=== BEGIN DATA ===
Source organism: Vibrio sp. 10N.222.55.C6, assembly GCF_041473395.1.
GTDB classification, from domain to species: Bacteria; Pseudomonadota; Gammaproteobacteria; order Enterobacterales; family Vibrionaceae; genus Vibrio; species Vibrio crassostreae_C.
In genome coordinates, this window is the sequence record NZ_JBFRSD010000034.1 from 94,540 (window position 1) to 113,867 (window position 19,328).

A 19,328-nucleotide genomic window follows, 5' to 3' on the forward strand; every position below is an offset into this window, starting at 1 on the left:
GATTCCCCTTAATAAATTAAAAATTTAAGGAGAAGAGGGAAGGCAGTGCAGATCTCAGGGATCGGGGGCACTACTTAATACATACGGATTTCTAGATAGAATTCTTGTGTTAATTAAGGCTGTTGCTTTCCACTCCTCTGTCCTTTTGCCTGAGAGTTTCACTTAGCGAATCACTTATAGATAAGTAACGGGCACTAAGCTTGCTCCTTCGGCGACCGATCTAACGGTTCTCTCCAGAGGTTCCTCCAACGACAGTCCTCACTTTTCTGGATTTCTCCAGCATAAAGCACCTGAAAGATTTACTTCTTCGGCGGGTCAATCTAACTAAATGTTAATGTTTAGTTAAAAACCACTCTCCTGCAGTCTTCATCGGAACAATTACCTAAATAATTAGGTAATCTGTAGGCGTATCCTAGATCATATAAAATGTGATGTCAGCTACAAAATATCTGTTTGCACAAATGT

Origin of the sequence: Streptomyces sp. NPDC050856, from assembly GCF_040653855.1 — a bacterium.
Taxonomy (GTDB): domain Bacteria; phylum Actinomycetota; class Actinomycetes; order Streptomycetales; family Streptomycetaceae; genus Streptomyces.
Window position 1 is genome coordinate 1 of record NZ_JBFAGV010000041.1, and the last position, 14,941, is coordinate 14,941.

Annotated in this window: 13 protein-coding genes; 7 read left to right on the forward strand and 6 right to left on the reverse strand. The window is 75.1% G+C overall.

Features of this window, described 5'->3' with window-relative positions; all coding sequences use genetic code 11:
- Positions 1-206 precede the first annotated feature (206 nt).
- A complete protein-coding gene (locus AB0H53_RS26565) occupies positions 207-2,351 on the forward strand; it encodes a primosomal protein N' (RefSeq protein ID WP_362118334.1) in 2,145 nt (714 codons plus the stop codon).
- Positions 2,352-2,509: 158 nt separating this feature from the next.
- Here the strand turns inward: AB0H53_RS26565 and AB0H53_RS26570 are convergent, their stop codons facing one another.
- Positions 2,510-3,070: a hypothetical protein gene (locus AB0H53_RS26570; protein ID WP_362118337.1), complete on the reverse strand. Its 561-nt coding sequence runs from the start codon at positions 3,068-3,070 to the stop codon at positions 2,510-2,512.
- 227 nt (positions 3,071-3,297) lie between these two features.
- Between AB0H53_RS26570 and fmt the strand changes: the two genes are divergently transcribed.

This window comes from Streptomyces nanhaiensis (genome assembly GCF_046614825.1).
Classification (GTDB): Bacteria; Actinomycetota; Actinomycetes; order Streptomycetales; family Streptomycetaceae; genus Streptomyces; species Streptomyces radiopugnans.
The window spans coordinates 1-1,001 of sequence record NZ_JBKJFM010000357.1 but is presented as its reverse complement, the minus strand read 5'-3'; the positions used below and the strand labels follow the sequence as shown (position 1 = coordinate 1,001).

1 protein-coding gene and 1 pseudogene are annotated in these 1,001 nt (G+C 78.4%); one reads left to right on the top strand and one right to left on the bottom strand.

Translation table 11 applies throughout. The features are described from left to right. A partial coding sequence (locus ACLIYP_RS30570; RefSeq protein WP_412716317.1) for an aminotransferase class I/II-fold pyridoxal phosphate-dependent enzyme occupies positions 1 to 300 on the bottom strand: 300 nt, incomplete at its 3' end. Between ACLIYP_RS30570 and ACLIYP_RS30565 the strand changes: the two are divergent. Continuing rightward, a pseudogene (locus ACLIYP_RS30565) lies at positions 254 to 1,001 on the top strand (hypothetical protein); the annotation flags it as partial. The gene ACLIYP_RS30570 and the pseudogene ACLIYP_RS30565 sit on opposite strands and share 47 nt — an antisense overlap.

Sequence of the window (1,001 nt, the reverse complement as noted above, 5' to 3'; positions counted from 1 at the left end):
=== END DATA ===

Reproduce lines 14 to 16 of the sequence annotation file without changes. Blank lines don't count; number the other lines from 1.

- Here the strand turns inward: AB0H53_RS26565 and AB0H53_RS26570 are convergent, their stop codons facing one another.
- Positions 2,510-3,070: a hypothetical protein gene (locus AB0H53_RS26570; protein ID WP_362118337.1), complete on the reverse strand. Its 561-nt coding sequence runs from the start codon at positions 3,068-3,070 to the stop codon at positions 2,510-2,512.
- 227 nt (positions 3,071-3,297) lie between these two features.